[00:09:53] Nick Mazing: And now, looking forward, let’s say we get safe banking, which for our non-newest listeners is the proposal for the legalization basically of financial services to, to the cannabis industry. And, you know, you had the guy from, I’m forgetting his name, Kill Bill, I think, on Capitol Hill last week advocating for it.
[00:10:13] So, you have the celebrities on your side, but, you know, let’s say we get that.We can have interstate commerce at some point of time. How do you see the level, the land in the space in the long run? So, in other words, when you look at a mature CPG industry by vertical, you know, you have Coca-Cola and Pepsi very consolidated.
[00:10:30] You look at, you know, you have the Oreos and, you know, Mondelez dominating snacking and so on. So, do you think that this is the, going to be the end state for cannabis CPGs, or do you think it’s going to be fragmented, that you’ll never get a national brand?
[00:10:45] Matt Melander: Well, going, taking, I cross my fingers every day that we can get this through. I think the more responsible we can and, and open the capital markets can be for the industry, the more mature the industry can become, the more consumers and regulators and any industry participant can take it seriously. At this point, I don’t put any weight on safe banking passing.
[00:11:12] I thought last year was gonna be the year and it didn’t get through. So, in, maybe, a 2024 election cycle type issue, but if we get it beforehand, great. It’s a rising tide, lifts all ships as soon as that goes. In terms of the evolution in the maturation of the products and there being kind of a Coca-Cola power player versus local, I actually, I’m conflicted on it.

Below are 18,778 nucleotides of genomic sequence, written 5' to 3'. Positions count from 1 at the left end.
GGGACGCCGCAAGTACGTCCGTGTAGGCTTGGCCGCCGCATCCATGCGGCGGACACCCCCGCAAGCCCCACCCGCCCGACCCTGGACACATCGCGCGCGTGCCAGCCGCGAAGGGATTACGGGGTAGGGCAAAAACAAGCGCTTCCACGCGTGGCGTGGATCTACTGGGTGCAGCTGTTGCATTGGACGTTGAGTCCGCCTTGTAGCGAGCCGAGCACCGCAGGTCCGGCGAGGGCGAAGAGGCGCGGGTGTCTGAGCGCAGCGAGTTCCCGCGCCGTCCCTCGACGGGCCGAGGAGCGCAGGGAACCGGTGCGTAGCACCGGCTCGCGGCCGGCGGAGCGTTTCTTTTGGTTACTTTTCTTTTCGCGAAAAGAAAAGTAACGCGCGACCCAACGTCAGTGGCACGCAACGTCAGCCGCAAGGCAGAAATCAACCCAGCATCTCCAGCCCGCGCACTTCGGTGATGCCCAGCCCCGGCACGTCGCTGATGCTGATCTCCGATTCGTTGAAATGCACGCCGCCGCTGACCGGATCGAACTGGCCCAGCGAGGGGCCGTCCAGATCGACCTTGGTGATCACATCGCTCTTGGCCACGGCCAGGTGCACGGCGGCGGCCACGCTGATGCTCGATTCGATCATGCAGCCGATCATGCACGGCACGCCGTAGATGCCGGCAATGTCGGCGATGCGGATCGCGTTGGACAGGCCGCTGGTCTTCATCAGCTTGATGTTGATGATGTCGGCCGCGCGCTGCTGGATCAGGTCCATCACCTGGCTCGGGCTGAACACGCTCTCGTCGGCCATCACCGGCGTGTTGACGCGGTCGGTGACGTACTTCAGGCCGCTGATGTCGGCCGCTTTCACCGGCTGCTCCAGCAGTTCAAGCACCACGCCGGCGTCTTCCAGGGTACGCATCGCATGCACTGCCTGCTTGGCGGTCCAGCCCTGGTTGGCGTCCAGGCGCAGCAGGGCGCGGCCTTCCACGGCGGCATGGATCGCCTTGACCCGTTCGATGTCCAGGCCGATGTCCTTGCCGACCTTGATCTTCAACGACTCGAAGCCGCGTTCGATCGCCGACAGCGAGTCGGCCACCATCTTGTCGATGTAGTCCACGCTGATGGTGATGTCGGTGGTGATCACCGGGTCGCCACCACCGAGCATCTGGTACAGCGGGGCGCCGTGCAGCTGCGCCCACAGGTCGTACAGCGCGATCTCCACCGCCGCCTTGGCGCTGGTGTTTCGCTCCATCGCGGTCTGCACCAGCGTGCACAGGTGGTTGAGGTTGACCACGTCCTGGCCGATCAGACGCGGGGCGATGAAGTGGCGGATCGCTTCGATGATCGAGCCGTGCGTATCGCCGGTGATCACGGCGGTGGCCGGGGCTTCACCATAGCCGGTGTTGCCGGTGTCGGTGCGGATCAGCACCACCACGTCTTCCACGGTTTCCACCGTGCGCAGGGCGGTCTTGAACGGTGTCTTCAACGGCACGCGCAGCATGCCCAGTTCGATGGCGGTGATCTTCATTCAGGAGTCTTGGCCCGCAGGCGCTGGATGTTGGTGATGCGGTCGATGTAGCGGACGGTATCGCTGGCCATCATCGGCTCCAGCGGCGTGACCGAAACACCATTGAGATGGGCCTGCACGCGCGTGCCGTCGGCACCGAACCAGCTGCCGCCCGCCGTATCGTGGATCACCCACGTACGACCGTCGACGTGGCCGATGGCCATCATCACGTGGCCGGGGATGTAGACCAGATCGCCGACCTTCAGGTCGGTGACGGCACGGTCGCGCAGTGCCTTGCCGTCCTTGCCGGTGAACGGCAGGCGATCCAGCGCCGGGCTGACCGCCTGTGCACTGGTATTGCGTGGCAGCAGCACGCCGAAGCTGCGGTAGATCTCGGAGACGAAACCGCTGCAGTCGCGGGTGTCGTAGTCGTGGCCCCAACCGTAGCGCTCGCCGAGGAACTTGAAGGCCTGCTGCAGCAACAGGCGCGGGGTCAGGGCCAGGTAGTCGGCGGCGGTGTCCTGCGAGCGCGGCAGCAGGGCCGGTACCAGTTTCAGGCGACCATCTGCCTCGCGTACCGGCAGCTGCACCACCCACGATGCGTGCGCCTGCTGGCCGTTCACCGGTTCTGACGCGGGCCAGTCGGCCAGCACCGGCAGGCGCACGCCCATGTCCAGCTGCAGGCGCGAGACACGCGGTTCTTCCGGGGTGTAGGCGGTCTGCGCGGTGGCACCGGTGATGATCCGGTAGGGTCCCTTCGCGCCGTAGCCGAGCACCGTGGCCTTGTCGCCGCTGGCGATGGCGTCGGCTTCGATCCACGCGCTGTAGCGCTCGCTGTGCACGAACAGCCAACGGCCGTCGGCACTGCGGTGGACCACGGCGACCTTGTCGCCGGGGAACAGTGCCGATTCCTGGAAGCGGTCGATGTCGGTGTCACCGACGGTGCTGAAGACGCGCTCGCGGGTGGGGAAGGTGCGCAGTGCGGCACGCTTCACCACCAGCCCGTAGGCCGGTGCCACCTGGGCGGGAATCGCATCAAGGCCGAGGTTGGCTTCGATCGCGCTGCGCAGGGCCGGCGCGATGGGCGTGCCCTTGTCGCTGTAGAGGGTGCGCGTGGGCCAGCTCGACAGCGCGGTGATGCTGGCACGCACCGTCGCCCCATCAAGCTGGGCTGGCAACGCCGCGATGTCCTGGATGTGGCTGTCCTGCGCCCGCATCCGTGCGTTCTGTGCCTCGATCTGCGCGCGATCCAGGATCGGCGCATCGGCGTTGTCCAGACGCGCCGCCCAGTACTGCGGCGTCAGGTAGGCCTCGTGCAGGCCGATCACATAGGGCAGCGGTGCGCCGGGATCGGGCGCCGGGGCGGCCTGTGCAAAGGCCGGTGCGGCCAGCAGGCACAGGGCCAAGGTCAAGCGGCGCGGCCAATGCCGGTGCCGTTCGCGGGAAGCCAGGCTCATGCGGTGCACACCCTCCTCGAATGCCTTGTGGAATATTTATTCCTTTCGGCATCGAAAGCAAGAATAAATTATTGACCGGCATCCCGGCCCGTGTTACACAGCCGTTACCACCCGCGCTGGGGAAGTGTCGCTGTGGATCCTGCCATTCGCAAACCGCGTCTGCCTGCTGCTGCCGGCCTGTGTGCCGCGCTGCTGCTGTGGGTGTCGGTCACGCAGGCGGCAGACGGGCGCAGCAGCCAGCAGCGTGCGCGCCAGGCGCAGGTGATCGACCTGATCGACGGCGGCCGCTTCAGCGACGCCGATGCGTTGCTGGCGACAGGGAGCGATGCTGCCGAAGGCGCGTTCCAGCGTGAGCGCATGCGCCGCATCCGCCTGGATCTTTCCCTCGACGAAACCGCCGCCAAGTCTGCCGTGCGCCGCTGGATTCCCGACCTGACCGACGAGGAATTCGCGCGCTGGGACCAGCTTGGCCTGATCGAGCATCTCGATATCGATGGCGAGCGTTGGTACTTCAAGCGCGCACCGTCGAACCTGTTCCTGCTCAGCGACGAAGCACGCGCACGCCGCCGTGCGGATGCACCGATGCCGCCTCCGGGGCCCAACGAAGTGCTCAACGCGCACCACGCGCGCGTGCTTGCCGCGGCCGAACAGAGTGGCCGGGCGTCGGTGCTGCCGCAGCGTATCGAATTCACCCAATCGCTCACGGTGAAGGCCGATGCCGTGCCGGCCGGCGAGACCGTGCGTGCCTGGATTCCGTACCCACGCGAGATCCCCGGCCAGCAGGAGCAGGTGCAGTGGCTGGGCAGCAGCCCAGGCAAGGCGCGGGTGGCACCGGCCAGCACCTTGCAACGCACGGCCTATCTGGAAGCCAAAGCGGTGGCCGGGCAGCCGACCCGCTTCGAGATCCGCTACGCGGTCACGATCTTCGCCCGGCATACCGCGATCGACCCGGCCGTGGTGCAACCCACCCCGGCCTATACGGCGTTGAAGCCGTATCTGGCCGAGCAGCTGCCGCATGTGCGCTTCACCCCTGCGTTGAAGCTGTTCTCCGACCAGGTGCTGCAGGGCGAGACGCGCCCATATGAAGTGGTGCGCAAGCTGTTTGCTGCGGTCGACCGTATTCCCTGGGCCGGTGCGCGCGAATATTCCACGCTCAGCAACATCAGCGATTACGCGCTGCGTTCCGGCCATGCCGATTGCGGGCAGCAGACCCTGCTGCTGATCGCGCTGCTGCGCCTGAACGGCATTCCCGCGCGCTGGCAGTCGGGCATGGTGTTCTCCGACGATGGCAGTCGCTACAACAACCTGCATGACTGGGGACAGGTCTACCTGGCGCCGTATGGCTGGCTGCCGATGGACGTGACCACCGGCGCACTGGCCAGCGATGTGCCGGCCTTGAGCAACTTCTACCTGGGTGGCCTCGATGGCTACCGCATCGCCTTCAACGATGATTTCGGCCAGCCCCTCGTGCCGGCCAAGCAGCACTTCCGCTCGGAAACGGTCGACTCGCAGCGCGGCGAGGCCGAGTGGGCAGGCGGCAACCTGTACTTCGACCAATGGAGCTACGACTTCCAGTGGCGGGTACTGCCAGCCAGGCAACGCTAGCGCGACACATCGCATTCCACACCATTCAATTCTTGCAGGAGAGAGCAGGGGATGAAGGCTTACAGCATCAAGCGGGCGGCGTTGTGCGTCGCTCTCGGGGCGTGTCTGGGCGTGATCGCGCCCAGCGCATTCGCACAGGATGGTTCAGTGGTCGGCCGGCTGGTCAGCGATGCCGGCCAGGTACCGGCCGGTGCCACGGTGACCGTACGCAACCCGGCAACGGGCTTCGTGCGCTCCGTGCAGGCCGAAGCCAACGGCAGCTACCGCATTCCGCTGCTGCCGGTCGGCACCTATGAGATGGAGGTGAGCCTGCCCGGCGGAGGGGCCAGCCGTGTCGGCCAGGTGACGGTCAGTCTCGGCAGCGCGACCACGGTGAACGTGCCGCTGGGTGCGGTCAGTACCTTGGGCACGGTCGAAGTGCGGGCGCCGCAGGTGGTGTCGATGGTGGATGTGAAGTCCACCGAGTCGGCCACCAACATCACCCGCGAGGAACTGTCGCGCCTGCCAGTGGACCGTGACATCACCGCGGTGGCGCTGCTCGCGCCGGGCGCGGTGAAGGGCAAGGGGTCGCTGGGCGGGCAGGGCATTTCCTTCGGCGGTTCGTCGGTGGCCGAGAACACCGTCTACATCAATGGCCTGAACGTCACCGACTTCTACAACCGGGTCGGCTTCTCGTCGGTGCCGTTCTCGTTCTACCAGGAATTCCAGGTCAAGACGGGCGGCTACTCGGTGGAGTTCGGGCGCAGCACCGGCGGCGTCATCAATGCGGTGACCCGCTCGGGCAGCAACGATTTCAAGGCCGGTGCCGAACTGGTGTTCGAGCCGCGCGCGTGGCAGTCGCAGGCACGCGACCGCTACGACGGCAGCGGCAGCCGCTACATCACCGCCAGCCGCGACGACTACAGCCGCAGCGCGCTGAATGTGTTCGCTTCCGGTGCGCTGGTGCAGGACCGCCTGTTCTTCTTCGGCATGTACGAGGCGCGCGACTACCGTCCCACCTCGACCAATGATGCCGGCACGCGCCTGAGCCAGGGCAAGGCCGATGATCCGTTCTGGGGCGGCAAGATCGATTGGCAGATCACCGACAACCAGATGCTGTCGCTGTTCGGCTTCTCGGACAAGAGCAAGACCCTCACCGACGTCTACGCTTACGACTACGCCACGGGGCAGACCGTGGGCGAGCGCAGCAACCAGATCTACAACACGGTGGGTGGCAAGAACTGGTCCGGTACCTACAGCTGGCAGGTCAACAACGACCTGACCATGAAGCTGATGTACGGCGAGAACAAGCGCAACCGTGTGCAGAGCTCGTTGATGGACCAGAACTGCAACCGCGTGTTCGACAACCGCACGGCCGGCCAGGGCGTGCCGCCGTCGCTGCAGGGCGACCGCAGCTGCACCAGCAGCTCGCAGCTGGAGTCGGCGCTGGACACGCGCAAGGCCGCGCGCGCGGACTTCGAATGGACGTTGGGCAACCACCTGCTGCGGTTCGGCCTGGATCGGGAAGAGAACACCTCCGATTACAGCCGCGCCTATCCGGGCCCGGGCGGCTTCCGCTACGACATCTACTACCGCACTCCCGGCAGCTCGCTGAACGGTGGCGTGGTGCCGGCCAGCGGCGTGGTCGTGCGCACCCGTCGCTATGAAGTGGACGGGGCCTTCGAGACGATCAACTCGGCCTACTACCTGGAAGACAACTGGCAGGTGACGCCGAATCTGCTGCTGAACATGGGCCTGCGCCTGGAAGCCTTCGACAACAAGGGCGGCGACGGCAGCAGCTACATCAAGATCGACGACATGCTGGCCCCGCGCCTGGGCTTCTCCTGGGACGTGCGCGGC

[00:11:38] I want to say, “Yes. There will naturally be some players that rise to the top.” Will they ever get to the size of really these multinationals? I, I, sort of lead me to say no. But at the same point then some of the entrepreneur who wants to see the American dream succeed. So, if it becomes a super regional business and,
[00:12:00] and success is that you own New England, or you own the Southeast, or you own the Southwest. That’s awesome. I think that exists to, uh, if you look at things rung down from the Coca-Cola or Mondelez’s equivalent, and there’s nothing wrong with that. I mean, I, I look in the New York, Boston area, Dr. Brown Soda’s been around forever. It’s got a cult following. But it’s, it can’t compete with Coca-Cola on a global stage. If you see it, you’re like, “Wow, that’s a really great family business. It’s a great quality product.” People care about their ingredients. They, they care about the, the sanctity of what they’re doing.